While we were well prepared for one day of no power, our power wasn't restored until Thursday night! We spent the week charging up our phones at work, and buying lots of bags of ice to keep the immediate necessities (read: wine) cool in the cooler. The saving grace was that we still had hot, running water, so we could still wash dishes and shower. Also, the storm blew in perfect weather so we were fine without air conditioning.
Here was the crazy thing, without all our time saving devices, I found myself with so much time. It felt great. For example, it usually seems that I never have enough time before I head to work, because I'm trying to do a gazillion things. Without my computer, I couldn't do any of those things and I had time to read while drinking my coffee before going to work. I went to work relaxed and ready to face the day, as opposed to feeling rushed.
It made me acutely aware of just how much longer everything takes me, when I'm surrounded by these constant distractions. I'd have this feeling of "missing something" but when I'd log into my email the next day at work, or check my Etsy shop, I hadn't missed anything. When I did start to feel like every email had to be answered immediately? When did I start looking to see if I have a new email at every commercial, or snack break?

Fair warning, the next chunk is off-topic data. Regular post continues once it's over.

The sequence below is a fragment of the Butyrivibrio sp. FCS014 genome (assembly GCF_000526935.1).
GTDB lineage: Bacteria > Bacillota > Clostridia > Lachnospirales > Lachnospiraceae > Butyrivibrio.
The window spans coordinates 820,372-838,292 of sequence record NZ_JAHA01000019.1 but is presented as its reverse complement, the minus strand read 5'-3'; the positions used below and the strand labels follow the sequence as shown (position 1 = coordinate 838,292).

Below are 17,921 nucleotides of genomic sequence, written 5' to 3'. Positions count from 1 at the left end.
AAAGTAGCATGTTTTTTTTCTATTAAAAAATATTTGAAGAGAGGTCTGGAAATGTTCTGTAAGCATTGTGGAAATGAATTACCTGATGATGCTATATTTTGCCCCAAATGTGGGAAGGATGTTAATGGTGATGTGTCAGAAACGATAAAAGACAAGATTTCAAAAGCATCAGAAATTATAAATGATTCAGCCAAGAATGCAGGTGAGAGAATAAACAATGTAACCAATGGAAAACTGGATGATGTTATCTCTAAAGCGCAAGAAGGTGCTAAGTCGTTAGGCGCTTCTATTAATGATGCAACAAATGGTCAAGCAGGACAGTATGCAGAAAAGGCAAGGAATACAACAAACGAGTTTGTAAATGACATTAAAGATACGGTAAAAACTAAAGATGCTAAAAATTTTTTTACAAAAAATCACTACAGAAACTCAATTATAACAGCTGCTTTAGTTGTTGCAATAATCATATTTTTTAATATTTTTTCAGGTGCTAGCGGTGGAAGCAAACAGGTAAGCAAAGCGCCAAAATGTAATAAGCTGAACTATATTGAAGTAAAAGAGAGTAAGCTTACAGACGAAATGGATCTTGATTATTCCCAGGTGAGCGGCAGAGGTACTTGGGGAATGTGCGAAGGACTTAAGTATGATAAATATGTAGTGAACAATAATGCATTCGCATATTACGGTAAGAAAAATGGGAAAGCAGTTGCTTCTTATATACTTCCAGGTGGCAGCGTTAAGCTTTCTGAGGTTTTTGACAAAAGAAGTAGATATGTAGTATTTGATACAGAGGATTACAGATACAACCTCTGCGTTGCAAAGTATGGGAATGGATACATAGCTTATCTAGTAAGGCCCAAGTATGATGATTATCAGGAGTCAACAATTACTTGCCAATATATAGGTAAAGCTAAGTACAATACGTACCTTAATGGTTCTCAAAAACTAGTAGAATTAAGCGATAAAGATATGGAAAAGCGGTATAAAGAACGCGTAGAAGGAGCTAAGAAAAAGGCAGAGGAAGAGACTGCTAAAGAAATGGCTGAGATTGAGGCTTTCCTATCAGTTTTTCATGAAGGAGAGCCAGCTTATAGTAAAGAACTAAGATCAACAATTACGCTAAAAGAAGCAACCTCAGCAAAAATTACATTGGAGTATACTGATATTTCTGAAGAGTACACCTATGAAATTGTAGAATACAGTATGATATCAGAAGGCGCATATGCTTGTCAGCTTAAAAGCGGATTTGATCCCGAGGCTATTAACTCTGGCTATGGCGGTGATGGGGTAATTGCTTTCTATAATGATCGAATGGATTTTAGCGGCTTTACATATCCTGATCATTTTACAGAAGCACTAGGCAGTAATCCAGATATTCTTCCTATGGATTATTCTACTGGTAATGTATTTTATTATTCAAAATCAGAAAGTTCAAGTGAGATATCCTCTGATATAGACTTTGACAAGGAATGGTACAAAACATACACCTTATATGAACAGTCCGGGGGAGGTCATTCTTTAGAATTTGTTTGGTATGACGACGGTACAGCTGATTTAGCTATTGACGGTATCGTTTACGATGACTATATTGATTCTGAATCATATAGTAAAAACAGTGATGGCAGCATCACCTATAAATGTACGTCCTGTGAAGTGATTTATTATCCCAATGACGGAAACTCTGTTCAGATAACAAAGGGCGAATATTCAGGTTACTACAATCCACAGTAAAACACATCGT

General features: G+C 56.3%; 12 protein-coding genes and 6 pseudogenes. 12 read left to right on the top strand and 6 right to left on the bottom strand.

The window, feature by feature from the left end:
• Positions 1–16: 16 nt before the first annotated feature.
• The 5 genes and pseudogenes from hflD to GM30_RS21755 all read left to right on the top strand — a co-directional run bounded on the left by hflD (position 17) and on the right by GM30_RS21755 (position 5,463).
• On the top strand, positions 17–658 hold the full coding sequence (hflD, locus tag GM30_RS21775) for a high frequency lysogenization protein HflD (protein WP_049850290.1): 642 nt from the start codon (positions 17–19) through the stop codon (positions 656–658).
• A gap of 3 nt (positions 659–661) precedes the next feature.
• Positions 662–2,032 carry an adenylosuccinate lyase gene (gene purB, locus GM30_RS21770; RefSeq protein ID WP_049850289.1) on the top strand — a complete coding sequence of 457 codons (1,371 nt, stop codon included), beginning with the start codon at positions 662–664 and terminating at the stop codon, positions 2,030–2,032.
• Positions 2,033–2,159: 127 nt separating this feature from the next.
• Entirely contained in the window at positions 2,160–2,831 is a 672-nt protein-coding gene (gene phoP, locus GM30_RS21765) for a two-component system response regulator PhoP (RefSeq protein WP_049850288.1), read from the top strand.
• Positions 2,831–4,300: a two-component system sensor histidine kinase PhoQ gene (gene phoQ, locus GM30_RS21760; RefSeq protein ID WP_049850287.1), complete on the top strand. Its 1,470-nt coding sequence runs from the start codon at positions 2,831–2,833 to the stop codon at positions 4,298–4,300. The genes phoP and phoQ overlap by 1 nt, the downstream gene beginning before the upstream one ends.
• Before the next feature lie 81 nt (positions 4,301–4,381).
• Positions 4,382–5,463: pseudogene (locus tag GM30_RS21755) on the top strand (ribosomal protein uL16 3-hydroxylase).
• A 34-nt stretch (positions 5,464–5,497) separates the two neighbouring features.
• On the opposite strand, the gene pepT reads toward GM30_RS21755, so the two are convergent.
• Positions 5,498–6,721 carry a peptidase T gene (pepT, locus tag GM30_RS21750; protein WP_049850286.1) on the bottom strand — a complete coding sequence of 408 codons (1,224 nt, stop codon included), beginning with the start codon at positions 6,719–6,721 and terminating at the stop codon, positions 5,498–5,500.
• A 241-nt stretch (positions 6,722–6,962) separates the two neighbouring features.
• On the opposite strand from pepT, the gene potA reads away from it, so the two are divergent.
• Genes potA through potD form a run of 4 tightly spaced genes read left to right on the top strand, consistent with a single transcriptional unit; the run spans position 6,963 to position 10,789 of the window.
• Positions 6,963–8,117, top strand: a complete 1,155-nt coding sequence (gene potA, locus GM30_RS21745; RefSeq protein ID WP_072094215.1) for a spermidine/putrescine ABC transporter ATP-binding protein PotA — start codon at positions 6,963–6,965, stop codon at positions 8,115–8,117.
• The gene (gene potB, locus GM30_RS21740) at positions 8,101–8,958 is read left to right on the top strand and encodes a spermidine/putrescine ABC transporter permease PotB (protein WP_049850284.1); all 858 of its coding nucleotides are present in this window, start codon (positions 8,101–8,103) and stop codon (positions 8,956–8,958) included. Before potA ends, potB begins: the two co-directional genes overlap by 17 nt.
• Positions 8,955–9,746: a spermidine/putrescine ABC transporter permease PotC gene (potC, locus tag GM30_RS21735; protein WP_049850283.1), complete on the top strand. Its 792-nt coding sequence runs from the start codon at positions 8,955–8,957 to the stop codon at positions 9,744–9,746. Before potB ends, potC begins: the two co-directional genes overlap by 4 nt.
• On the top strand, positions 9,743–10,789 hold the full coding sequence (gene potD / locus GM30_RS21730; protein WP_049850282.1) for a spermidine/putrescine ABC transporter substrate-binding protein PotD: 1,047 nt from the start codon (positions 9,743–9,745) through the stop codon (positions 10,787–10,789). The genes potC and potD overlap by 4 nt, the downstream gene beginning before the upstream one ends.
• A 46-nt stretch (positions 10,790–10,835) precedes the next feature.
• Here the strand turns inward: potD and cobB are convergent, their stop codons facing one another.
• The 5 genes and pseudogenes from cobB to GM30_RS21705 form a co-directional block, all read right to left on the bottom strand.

I was reminded of that scene in Before Sunrise, when Ethan Hawke's character says, "You know what drives me crazy? It's all these people talking about how great technology is, and how it saves all this time. But, what good is saved time, if nobody uses it? If it just turns into more busy work. You never hear somebody say, 'With the time I've saved using my word processor, I'm gonna go to a Zen monastery and hang out'. I mean, you never hear that."
Now, I'm not saying I'm ready to ditch it all and move off the grid. (Although the thought did cross my mind a few days into it. If it could be in Hawaii, of course.) I love my Mac, and my iPod, and I love all that this technology has made it possible to do, and the people I've gotten to meet through it. Technology is invaluable as a tool and a resource, and I love it. But it did reinforce in me the need to unplug more often, not just when I'm on vacation. It reminded me how restorative the quiet can be, and how important it is not to be constantly stimulated from all these external sources. It reminded me that some of my best ideas and creative bursts are born out of being bored.
I guess with everything, it's about finding the balance. Using these tools for what they do best (for which my list is long), but stepping away when their job is done. Below is a photo out our front window of downtown Providence (fully powered!) and our street totally dark.